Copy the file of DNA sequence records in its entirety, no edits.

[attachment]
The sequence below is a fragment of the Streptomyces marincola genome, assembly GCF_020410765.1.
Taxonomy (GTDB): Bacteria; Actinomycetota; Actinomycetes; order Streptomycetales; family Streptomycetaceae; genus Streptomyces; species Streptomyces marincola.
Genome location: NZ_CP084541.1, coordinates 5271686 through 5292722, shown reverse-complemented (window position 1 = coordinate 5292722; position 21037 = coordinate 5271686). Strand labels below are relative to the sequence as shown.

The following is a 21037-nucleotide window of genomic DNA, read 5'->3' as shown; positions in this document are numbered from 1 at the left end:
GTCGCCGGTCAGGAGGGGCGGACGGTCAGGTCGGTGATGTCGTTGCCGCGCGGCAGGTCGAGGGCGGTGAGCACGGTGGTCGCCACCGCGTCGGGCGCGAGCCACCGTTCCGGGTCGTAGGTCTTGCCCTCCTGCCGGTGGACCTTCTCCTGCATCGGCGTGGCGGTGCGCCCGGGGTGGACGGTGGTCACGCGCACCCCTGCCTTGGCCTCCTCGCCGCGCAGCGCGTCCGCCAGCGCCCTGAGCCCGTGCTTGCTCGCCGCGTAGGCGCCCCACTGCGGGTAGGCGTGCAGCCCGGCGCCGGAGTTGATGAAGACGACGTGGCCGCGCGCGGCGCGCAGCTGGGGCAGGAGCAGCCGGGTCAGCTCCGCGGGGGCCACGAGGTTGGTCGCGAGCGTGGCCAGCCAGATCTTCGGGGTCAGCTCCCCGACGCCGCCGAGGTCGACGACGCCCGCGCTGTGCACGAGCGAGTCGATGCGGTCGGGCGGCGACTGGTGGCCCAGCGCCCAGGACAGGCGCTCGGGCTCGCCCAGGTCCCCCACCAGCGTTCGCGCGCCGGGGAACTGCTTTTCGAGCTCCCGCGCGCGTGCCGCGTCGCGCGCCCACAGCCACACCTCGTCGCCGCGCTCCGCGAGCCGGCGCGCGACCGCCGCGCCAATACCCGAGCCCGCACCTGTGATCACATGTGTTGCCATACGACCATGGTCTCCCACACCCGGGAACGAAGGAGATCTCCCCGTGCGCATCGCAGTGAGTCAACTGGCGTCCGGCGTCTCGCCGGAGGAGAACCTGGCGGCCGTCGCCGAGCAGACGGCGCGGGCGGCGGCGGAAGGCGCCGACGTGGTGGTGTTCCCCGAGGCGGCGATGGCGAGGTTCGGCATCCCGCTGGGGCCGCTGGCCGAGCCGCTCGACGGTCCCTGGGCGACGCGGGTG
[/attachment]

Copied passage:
The sequence below is a fragment of the Streptomyces marincola genome, assembly GCF_020410765.1.
Taxonomy (GTDB): Bacteria; Actinomycetota; Actinomycetes; order Streptomycetales; family Streptomycetaceae; genus Streptomyces; species Streptomyces marincola.
Genome location: NZ_CP084541.1, coordinates 5271686 through 5292722, shown reverse-complemented (window position 1 = coordinate 5292722; position 21037 = coordinate 5271686). Strand labels below are relative to the sequence as shown.

The following is a 21037-nucleotide window of genomic DNA, read 5'->3' as shown; positions in this document are numbered from 1 at the left end:
GTCGCCGGTCAGGAGGGGCGGACGGTCAGGTCGGTGATGTCGTTGCCGCGCGGCAGGTCGAGGGCGGTGAGCACGGTGGTCGCCACCGCGTCGGGCGCGAGCCACCGTTCCGGGTCGTAGGTCTTGCCCTCCTGCCGGTGGACCTTCTCCTGCATCGGCGTGGCGGTGCGCCCGGGGTGGACGGTGGTCACGCGCACCCCTGCCTTGGCCTCCTCGCCGCGCAGCGCGTCCGCCAGCGCCCTGAGCCCGTGCTTGCTCGCCGCGTAGGCGCCCCACTGCGGGTAGGCGTGCAGCCCGGCGCCGGAGTTGATGAAGACGACGTGGCCGCGCGCGGCGCGCAGCTGGGGCAGGAGCAGCCGGGTCAGCTCCGCGGGGGCCACGAGGTTGGTCGCGAGCGTGGCCAGCCAGATCTTCGGGGTCAGCTCCCCGACGCCGCCGAGGTCGACGACGCCCGCGCTGTGCACGAGCGAGTCGATGCGGTCGGGCGGCGACTGGTGGCCCAGCGCCCAGGACAGGCGCTCGGGCTCGCCCAGGTCCCCCACCAGCGTTCGCGCGCCGGGGAACTGCTTTTCGAGCTCCCGCGCGCGTGCCGCGTCGCGCGCCCACAGCCACACCTCGTCGCCGCGCTCCGCGAGCCGGCGCGCGACCGCCGCGCCAATACCCGAGCCCGCACCTGTGATCACATGTGTTGCCATACGACCATGGTCTCCCACACCCGGGAACGAAGGAGATCTCCCCGTGCGCATCGCAGTGAGTCAACTGGCGTCCGGCGTCTCGCCGGAGGAGAACCTGGCGGCCGTCGCCGAGCAGACGGCGCGGGCGGCGGCGGAAGGCGCCGACGTGGTGGTGTTCCCCGAGGCGGCGATGGCGAGGTTCGGCATCCCGCTGGGGCCGCTGGCCGAGCCGCTCGACGGTCCCTGGGCGACGCGGGTG